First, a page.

Running short on time or looking for a fun way to break out of your workout rut? We have your solution: circuit training. If you’ve ever done a group fitness class with a trainer or a HIIT (high-intensity interval training) workout, chances are you’ve done a circuit workout—maybe without even knowing it!
What Is Circuit Training?
Circuit training is a workout that typically includes 8-10 different exercises, usually referred to as stations. You perform each station for a certain amount of time (or for a specific number of reps), before moving right on to the next one. Since the format includes limited rest in between movements and rounds, circuit workouts move quickly, which means they can be done in 20 minutes or less if you use your time effectively.
Circuit training workouts combine a mix of endurance- and strength-based exercises, so that you’re building muscle while increasing your heart rate at the same time. And even if your stations are only strength training exercises, you still get a form of cardio exercise due to the limited rest periods in between movements. Win! Circuits may focus on different muscle groups, such as upper body, lower body, or core, or they may be a combination of them all for an entire body workout.
Before we jump more into how circuit training works, we want to clear one thing up: circuit training doesn’t always = HIIT (high-intensity interval training). While a HIIT workout is still considered a circuit workout (confusing, we know), the difference lies in the way they’re performed. A circuit workout is focused more on what you’re doing, whereas a HIIT workout is focused on how you’re doing it. Let us explain.
How Does Circuit Training Work?
In a circuit workout, stations are chosen strategically. For instance, the goal is to move from a lower body exercise like lunges, to an upper body exercise like push-ups. While you’re performing push-ups, your legs are resting, which means you can move right onto another lower body exercise without needing to rest in between. While the limited rest periods allow these workouts to have a cardio aspect, the primary focus is to build muscle and strengthen bones. In order to do this, you need to challenge yourself with weight and resistance and pay special attention to your form for all of your reps.
Meanwhile, the goal of interval workouts is to spike your heart rate and improve cardiovascular strength, and you do this through varying spurts of intensity. For an example, you might jog on the treadmill at a moderate pace for 30 seconds, and then sprint all-out for 30 seconds, and recover with a 60-second brisk walk.
Neither method is considered better, although they do use different exercises that provide different benefits and results, so it’s important to learn which method is best for you and your fitness goals. Here are just a few reasons why we love circuit training.
Benefits of Circuit Training Workouts
Less time, more results. If you’re trying to live a healthy lifestyle with a busy schedule, a circuit workout is an efficient way to knock out a strength training AND cardio session all at once. Studies and research show that with a 15- or 30-minute circuit workout, you can build muscle mass, while also burning calories and spiking your metabolism to help with fat and weight loss and getting in better overall shape. Plus, since circuit workouts typically work your entire body through compound exercises, you don’t need to put in extra effort to hit all of the different muscle groups.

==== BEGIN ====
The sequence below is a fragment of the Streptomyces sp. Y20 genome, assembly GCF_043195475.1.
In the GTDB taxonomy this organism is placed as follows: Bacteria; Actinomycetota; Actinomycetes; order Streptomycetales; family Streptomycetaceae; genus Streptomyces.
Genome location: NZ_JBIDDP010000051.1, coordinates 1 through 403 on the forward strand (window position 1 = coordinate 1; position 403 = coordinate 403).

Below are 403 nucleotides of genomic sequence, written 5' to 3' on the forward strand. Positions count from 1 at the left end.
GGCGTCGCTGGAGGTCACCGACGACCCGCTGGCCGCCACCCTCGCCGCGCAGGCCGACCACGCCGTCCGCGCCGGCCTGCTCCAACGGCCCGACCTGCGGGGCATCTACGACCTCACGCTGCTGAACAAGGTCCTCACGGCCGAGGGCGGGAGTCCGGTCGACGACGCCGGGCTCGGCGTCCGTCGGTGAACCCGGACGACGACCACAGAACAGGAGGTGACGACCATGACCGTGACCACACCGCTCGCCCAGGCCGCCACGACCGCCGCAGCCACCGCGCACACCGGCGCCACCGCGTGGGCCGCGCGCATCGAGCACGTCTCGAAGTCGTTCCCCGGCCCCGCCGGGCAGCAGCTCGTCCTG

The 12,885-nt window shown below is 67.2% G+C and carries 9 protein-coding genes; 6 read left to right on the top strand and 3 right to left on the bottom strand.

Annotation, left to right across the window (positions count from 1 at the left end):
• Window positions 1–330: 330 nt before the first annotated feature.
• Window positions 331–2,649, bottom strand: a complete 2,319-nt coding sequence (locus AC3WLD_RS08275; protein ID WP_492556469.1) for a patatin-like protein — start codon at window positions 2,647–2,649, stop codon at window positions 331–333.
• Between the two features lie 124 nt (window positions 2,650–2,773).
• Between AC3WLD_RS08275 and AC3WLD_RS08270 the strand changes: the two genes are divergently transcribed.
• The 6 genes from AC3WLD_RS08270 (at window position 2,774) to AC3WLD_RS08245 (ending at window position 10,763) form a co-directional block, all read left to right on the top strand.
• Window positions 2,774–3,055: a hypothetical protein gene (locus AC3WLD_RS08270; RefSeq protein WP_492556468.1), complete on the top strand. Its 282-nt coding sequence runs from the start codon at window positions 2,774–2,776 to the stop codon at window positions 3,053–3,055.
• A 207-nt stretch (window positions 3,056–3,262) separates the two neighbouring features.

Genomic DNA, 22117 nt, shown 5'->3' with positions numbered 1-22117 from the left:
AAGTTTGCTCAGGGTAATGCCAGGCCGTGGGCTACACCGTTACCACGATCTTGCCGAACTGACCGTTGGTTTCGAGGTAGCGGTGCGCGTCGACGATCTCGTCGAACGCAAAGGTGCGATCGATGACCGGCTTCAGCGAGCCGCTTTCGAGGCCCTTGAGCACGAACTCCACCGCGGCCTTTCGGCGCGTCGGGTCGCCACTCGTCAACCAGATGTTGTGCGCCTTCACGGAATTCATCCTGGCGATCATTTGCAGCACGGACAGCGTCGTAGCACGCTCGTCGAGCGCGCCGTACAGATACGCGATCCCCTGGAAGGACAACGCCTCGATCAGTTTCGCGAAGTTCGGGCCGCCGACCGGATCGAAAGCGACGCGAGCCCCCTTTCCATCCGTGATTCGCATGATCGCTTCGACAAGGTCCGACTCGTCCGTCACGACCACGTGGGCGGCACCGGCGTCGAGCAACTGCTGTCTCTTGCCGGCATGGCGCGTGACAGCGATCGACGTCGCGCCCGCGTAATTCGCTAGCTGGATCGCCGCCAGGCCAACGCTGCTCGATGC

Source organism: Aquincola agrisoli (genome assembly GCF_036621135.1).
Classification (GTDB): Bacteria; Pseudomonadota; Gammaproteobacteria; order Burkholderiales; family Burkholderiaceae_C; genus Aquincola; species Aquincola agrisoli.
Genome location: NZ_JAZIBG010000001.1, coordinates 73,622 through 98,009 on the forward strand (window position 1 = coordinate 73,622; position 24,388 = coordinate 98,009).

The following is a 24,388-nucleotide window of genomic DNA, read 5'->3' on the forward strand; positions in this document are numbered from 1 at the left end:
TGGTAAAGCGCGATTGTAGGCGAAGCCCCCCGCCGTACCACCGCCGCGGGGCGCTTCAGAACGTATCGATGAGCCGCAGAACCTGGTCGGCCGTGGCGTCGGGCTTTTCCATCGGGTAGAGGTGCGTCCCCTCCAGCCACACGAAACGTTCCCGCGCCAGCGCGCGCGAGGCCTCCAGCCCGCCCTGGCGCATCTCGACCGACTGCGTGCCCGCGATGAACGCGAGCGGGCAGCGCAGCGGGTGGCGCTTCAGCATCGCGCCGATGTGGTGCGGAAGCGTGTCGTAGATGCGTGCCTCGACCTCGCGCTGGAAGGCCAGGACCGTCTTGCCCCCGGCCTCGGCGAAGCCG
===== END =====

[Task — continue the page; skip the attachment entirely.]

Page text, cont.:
Customize them to your needs. People have different fitness goals, so it makes sense that people should have different fitness programs, too! From beginners to bodybuilders, and every fitness level in between, circuit workouts are a great way to get your heart pounding, blood pumping, and muscles working. If your goal is weight loss and to get in shape, you’ll want to include a few exercises that increase your heart rate to spike your metabolism and burn maximum calories in your circuit, such as jump rope or mountain climbers. You’ll also want to complete multiple rounds of the circuit. For athletes looking to increase power and build strength, it would be a good idea to add plyometric stations such as squat jumps or step ups. If you’re looking to make your circuit low impact, you could use a resistance band or the machines at your gym instead of exercises on the floor. Remember, with circuit training, you are in charge of the pace and intensity!
Do them anytime, anywhere. You can do them at the gym with equipment and machines, or do them at home, the park, the beach—literally any place—by incorporating only bodyweight exercises. The options are endless! Plus, if you’re short on time, do just one round; otherwise, do as many as you’d like for a higher intensity level workout! The choices are endless. And because of that, you can do circuit workouts multiple times a week by just switching up the stations.
They’re never boring. Are you someone that tends to get bored of the same workout programs week in and week out? If so, circuit workouts are for you! Not only do they move at a fast pace—which gives your mind no time to think about anything other than what’s next—you’re also changing up the action every 30 seconds to a minute so it’s nearly impossible to get bored. Also, circuits are perfect for groups; start one person at each station and all rotate through until everyone has done each movement! Working out in groups is more fun, but it will give you the extra push to work harder, too—studies even show.
Now that we’ve said our piece, let’s get to one of the main reasons why you’re here: the 15-minute circuit workout that will work every muscle from your head to your toes!